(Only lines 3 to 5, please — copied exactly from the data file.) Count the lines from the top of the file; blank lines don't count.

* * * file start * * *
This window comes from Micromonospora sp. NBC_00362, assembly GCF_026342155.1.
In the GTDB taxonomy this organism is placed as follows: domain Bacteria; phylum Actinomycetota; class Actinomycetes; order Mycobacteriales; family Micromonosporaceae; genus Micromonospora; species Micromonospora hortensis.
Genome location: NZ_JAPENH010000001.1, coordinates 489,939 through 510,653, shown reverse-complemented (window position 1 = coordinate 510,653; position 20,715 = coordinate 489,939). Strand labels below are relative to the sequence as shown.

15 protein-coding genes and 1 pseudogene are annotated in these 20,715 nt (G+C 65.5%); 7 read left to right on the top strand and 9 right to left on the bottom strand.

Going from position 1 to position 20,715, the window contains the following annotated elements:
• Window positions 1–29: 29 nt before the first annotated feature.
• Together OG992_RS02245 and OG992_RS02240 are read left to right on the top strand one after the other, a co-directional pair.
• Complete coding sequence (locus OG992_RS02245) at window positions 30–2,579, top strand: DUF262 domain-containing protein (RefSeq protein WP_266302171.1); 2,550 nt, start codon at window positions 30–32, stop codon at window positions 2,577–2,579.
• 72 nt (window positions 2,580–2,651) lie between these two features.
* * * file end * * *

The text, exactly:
Genome location: NZ_JAPENH010000001.1, coordinates 489,939 through 510,653, shown reverse-complemented (window position 1 = coordinate 510,653; position 20,715 = coordinate 489,939). Strand labels below are relative to the sequence as shown.

15 protein-coding genes and 1 pseudogene are annotated in these 20,715 nt (G+C 65.5%); 7 read left to right on the top strand and 9 right to left on the bottom strand.

Going from position 1 to position 20,715, the window contains the following annotated elements: